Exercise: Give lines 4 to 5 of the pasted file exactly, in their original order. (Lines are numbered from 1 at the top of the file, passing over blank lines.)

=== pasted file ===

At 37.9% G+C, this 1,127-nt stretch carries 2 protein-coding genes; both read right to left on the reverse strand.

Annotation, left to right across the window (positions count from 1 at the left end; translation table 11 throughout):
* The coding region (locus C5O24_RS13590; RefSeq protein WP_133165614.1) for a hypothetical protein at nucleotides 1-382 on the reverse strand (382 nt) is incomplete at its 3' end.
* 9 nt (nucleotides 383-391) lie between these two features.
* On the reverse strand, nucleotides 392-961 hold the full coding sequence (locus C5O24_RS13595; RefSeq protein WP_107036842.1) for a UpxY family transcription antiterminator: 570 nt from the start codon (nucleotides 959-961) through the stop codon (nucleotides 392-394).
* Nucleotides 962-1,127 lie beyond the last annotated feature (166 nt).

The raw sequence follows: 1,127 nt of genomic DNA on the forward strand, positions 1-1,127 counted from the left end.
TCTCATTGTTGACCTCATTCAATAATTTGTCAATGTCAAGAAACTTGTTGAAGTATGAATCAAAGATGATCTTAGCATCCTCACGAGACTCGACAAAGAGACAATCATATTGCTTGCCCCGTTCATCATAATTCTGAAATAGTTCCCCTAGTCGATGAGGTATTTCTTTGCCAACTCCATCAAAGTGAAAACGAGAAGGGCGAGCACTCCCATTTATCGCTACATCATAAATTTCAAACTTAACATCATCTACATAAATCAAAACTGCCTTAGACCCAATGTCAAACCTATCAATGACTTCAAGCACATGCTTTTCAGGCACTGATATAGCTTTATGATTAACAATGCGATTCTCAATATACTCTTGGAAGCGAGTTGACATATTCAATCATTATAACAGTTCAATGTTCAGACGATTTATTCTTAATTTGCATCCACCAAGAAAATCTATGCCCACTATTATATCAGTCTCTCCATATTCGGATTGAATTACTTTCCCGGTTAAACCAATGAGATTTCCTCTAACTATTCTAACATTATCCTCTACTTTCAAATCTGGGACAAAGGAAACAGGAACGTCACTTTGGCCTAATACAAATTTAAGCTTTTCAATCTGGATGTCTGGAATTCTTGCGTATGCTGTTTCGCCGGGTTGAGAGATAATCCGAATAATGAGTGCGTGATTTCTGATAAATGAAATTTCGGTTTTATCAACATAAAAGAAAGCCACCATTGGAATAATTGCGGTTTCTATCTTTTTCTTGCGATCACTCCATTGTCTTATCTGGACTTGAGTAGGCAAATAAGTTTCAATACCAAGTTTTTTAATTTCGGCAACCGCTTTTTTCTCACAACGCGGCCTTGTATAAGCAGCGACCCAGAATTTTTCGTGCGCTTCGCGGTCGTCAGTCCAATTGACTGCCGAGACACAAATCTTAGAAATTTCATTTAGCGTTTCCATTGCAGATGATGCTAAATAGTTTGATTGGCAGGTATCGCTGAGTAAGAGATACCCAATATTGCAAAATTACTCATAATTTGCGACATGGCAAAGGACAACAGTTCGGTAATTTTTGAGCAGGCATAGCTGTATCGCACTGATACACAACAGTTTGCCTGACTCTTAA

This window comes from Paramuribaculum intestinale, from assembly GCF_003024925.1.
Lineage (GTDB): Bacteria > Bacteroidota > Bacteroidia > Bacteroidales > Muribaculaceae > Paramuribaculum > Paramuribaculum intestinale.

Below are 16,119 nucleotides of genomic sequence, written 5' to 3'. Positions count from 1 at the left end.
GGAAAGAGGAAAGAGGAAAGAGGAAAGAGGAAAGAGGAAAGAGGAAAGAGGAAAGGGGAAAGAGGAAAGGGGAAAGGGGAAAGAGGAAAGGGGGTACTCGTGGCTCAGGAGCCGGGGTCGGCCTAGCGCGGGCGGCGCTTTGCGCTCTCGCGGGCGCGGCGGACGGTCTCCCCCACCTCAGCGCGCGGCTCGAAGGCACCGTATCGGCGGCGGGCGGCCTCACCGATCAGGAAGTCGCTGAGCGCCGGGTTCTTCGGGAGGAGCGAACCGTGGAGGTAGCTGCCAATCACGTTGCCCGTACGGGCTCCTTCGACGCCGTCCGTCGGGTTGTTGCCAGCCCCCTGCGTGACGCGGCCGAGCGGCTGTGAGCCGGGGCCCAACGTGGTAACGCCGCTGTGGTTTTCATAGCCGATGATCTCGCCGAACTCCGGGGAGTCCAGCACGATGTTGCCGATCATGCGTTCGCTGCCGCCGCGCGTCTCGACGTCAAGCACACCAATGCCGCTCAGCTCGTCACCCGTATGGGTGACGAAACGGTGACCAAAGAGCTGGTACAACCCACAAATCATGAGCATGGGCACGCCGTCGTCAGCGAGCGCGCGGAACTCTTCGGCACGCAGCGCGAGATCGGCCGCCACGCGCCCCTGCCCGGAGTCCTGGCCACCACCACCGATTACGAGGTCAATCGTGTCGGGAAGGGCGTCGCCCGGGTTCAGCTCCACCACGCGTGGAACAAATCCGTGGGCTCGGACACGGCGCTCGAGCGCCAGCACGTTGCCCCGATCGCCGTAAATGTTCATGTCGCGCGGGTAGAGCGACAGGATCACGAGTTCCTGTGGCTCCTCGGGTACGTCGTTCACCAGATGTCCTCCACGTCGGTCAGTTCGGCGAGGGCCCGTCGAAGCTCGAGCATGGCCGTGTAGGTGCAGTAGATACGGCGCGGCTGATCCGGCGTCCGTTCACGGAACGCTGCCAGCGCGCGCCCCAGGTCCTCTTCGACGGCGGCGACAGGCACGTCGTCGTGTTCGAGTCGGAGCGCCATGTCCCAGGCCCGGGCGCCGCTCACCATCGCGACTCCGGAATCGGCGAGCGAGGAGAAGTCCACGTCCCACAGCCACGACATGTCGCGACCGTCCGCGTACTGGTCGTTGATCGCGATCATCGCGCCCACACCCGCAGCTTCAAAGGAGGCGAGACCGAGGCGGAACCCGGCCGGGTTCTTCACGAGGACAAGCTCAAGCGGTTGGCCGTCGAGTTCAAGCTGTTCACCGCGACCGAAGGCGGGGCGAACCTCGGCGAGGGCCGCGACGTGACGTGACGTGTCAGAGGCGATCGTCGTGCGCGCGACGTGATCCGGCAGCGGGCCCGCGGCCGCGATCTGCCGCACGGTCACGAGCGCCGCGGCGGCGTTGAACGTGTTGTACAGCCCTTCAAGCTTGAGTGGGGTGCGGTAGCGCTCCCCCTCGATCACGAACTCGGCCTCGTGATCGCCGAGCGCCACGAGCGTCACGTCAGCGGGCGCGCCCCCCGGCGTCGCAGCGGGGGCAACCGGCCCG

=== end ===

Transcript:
* 9 nt (nucleotides 383-391) lie between these two features.
* On the reverse strand, nucleotides 392-961 hold the full coding sequence (locus C5O24_RS13595; RefSeq protein WP_107036842.1) for a UpxY family transcription antiterminator: 570 nt from the start codon (nucleotides 959-961) through the stop codon (nucleotides 392-394).